Among political consultants, the general rule of thumb is that a disapproval rating of 40% spells a candidate's near-certain defeat. After all, virtually no one who disapproves of a candidate will vote for him, while approving of someone is no guarantee of a vote.
Hillary Clinton's disapproval rating of 44% in a recent Time magazine poll thus bodes very ill for her presidential prospects. Yet the Sunday Times of London has managed to put a rosy gloss on what would have most politicians looking for another line of work. Pollyannas the Times of the poll results:
"Only 44% viewed her negatively, figures that President George W Bush can only dream of at the moment."
KOLKATA, India - A group of Indian television
journalists gave a man matches and diesel to help him commit suicide in
order to get dramatic footage which was later broadcast on the news,
police said on Thursday.
man died from severe burns to his body in hospital in Gaya town in the
eastern state of Bihar on Aug. 15, India's Independence Day.
of the man, screaming and writhing in pain as he ran with his back on
fire, was aired on several television channels. Police identified the
man as Manoj Mishra.
"We have seized footage clearly showing a
group of journalists handing over matches and some inflammable
substance -- which we later verified to be diesel -- to the victim,"
acting Gaya police chief P.K. Sinha told Reuters by telephone.
who worked as a delivery man, was upset over what he said was a large
sum of money owed to him by a state-run dairy farm whose milk he
transported to customers, police said.
On the public-access TV show I host, 'Right Angle', the topic this past week was immigration. A Cornell campus radical expressed the view that not only should our borders be completely open, but that we shouldn't screen immigrants for criminal history or even . . . for being known Al-Qaeda members.
Now, if the radical making these sophomoric suggestions isn't quite a sophomore - he's in fact a grad student - perhaps some slack can be cut him as he continues to live, largely divorced from reality, within the liberal cocoon of the ivy-league tower.
The same defense cannot be offered to explain away the equally churlish remarks that Dave Rossie serves up week after week. Rossie is associate editor of the Gannett newspaper, the Binghamton [NY] Press & Sun Bulletin. In addition to his editing duties, Rossie writes a syndicated weekly column that, in its juvenile tone, reads like something worthy of an over-the-top 10th grader.
Bonneville Radio announced yesterday that it will launch Washington Post Radio on three dial settings in the Washington, DC radio market (1500, 107.7, 104.3). Bonneville currently runs WTOP radio, a 24/7 newsradio station in Washington. Are we about to get the Post's liberal bias on the radio, too? Bonneville executive Joel Oxley said in today's Post story, "It's going to be NPR on caffeine. It will be non-drowsy public radio."
Bonneville will own and operate both WTOP and Washington Post Radio. Washington Post Radio's programming will include in-depth local, national and international news and commentary provided by Washington Post reporters, editors, and columnists as well as news makers and other local media personalities.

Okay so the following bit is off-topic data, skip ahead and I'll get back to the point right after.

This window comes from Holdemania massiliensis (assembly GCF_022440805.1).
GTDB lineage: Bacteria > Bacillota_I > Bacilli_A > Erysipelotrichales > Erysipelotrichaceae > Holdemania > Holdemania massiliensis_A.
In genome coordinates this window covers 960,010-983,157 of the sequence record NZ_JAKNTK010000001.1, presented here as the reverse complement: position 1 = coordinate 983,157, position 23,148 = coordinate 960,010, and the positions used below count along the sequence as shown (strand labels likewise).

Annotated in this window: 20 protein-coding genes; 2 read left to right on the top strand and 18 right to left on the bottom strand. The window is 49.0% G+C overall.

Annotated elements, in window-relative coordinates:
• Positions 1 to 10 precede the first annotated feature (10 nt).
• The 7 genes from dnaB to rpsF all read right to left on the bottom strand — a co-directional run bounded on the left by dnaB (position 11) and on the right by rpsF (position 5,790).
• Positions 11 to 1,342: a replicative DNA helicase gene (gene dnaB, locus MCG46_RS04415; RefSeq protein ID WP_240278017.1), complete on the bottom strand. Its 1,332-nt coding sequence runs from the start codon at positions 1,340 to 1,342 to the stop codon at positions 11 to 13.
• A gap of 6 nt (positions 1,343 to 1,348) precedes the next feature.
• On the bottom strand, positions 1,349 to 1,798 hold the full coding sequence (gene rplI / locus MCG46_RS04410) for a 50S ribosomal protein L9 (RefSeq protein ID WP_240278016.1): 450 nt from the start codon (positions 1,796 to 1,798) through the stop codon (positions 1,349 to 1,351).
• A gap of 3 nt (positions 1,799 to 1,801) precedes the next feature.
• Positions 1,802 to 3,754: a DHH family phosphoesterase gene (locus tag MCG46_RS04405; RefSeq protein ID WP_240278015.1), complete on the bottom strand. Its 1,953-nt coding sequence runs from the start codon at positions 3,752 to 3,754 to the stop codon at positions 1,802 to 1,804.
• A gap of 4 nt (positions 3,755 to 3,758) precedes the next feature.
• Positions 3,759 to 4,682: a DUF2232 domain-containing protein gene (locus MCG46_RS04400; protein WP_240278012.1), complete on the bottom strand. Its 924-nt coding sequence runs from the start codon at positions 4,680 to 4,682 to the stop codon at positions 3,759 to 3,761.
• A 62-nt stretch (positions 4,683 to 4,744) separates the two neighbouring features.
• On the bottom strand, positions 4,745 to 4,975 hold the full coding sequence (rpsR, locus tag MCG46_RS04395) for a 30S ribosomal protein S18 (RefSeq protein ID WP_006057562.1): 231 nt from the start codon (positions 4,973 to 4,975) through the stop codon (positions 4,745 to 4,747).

James O. Clifford, Sr., a retired reporter and editor with UPI and the Associated Press, has an interesting guest column, "Cardinal Law Was Looking For Media Sin In The Wrong Places," in this month's edition of the conservative Catholic magazine, New Oxford Review. Clifford argues that while the national media have rightfully reported aggressively on systemic abuses and coverups among the Catholic hierarchy regarding priestly sexual abuse of children, the media have played down similar concerns within the teaching profession about nationwide problems with student-teacher sexual misconduct in American public schools.
The article can be found teased here, featuring the first five paragraphs. There is a $1.50 charge for reading the full article.
The free weekly tabloid Washington City Paper recently started a new feature, Service Industry, its purpose, "rating D.C.'s houses of worship." Religious readers, however, may sense a bit of condescension, intended or not, in the notion of rating a church service much like it were a play, concert, or film, especially if the church rated by the City Paper's reviewer seems to give it bad marks for its conservative or traditional Christian theology.
This week's entry, "The Church in the Lord Jesus Christ of the Apostolic Faith Inc." in Anacostia garnered a poor 1.5 stars (out of a 5 possible). The reviewer gave high marks (4 stars) for "congregational fervor" but was non-plussed by the lack of "food for the body" after the service (0 stars) and was not too keen on Deacon Larry Mathis's anti-evolution sermon (1 star) nor the church's teachings forbidding female preachers.
Fred Barbash at the Washington Post's Supreme Court nomination blog, shows how liberal letters-to-the-editor at various newspapers from around the country contain a stock talking point found on a MoveOn.org grassroots webpage.
While today's Cyber Alert details the media coverage the networks have given Cindy Sheehan---a California woman who lost her son in the war in Iraq last year---Sheehan's previously positive comments about her visit with President Bush last year has caught the attention of the Drudge Report and prompted a reprint by The Reporter newspaper of Vacaville, California, in order to clear up concerns by left-wing bloggers that Drudge simply lifted comments out of context to "smear" Sheehan.
The newspaper's editor was concerned that comments were lifted out of context which presented Sheehan as having a very positive regard for President Bush last year: